My husband and I used to go to Pura Vida anytime we had something to celebrate. Hector Santiago’s late great pan-Latin tapas joint was dusky and sexy and noisy and spicy, but, above all else, it was deliciously festive. You couldn’t help but dance in your seat at Pura Vida, even as you weighed yourself down with deep-fried goodies.
The rest of the country didn’t see that joyful side of Santiago when he competed on “Top Chef” some years back. In the Bravo kitchen, he seemed somewhat brooding and befuddled, and he was eliminated early. This is a chef, it seems, who thrives in his own element.
At El Super Pan in Ponce City Market, it feels like Santiago, who is Puerto Rican, is right at home.
More than that. The guy is pretty much throwing us a house party every day. Part of the festivities are announced from a chalkboard propped on a chair beneath a corrugated tin awning. It’s scrawled messily with “Bebidas!!!” and, one Sunday afternoon, these included a sophisticated and very strong blood orange margarita and its frothy opposite, a pineapple daiquiri.
Everything about the stall, from the fedora-wearing kitchen workers to the scruffy wood plank El Super Pan sign, is art-directed like this, and the result is incredibly charming. The food, even more so.
I don’t think it’s an exaggeration to say we could feel Santiago’s exuberance in the Lomo y Lomito, a recent dinner special. It was there in the generous tumble of arugula and ripples of succulent cured pork and tenderloin, in the casual smear of aromatic green garlic aioli and dots of a lurid red, flavor-saturated pimento reduction, all loaded onto a salty, delicate nigella seed cracker.
This is Super Pan we’re talking about, so you want to know about the sandwiches. They are spectacularly detailed and groaningly good, particularly if you order one of the hot and toasty pressed ones, and maybe skip the prepackaged sandwiches in the refrigerated case next to the cash register, convenient though they are.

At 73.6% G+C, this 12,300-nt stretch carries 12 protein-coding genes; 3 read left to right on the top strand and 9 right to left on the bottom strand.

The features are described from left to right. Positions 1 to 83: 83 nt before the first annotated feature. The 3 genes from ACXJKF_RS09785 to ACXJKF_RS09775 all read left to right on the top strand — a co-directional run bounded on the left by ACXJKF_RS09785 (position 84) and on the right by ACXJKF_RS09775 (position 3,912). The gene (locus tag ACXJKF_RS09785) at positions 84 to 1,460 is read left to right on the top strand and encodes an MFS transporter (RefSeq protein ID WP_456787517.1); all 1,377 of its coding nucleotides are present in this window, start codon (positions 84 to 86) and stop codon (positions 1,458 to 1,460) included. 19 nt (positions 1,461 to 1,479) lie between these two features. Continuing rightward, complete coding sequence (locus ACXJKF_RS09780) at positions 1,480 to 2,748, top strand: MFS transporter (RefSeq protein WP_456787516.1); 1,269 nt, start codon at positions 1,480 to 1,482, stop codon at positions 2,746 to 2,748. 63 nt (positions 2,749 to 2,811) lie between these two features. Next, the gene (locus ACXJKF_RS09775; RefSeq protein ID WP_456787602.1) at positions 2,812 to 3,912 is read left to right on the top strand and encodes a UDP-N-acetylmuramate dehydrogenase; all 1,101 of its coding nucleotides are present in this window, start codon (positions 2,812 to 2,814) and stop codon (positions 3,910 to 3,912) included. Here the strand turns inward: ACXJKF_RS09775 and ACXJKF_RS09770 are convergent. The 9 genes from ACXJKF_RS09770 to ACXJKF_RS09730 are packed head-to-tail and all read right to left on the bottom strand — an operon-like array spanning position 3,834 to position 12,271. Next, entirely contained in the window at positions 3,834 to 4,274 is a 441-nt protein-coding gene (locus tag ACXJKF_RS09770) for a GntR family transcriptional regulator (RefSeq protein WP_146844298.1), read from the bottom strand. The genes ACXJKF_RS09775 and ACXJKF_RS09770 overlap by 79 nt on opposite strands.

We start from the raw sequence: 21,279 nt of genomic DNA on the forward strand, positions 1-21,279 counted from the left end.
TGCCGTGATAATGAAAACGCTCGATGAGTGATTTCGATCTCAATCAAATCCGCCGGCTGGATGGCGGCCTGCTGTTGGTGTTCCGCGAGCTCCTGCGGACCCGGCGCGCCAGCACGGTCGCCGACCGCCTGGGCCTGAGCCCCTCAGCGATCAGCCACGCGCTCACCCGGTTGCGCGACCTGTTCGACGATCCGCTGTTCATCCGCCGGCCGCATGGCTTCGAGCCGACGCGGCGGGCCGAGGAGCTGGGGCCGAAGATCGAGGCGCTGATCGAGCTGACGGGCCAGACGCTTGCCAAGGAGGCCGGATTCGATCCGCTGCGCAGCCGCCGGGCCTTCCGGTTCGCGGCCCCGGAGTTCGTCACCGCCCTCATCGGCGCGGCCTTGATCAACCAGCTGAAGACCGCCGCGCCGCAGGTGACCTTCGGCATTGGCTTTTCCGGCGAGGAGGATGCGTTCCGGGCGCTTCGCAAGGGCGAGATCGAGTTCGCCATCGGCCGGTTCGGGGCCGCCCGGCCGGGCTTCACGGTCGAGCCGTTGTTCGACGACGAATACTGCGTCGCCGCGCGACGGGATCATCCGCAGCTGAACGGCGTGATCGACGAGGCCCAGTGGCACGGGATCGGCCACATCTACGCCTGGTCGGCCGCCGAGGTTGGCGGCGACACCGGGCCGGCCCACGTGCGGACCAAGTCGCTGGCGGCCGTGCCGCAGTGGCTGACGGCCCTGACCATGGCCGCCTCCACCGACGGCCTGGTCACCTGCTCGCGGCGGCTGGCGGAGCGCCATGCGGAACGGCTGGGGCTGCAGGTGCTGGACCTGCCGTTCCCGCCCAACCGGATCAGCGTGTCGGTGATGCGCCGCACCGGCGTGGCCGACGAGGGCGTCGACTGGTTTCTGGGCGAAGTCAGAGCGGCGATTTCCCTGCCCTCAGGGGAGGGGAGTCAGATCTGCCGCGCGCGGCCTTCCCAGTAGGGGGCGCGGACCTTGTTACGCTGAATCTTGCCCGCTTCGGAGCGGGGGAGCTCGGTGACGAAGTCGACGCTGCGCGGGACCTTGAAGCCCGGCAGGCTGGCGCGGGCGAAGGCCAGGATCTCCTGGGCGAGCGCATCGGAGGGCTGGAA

Of course, there’s a Cuban. Two of them, in fact. One is a mostly traditional press of ham, pork, pickles and Swiss, with the addition of salami, on pan Cubano. My only quibble with this version is that it wasn’t pressed quite enough to make for a melded and melty bundle.
I know it’s heresy to say, but I think the vegetarian version, the Farm Cubano, is even better than the meaty one. Its bread is flaky, almost pastry-like, with a golden sheen of olive oil that saturates the crust, infusing it with luxurious flavor. Inside is a smash of eggplant and other roasted veggies that are rich but not oil-slicked. There’s a sweetness to the assemblage, but it’s cut perfectly by a crisp layer of fresh bitter greens.
Speaking of bitter greens, and for that matter, speaking of pastry, you must get the flaky little parcels that are the pastelillitos, in particular the one stuffed with a buttery stew of sweet pork belly and tendrils of spicy greens. Pair one of these porky pockets with a bacon fat shortbread cookie dotted with guava jelly and you’ve got El Super Pan’s strongest dessert. I’ll take these over the assorted flans, which, though aromatic, could be smoother.
It’s the little details that make the meals here, like that tart button of guava in the Piggie Cookie or the floral sweetness of almond-date spread dancing with salty Serrano ham in a Pan de Jamon y Queso.
I also love the whiff of coconut that hits my nose with each bite into an Asian-inflected steamed coconut bun stuffed with pork belly. The belly in this sandwich is firmer and more meaty than the buttery belly in the pastelillitos, which is just as it should be. Meanwhile, the bread itself is fluffy and flavorful, without a bit of the gumminess that often afflicts steamed buns.
Lest this gush get embarrassing, I’ll point out that there are occasional duds, like an evening ramen special that was stiff and flavorless, despite the bright greens and herbs heaped upon it.
But, overall, El Super Pan is as delightful a package as a great pressed sandwich. This is Santiago resuming his celebration of la buena vida and making his diners, once again, dance in our seats.
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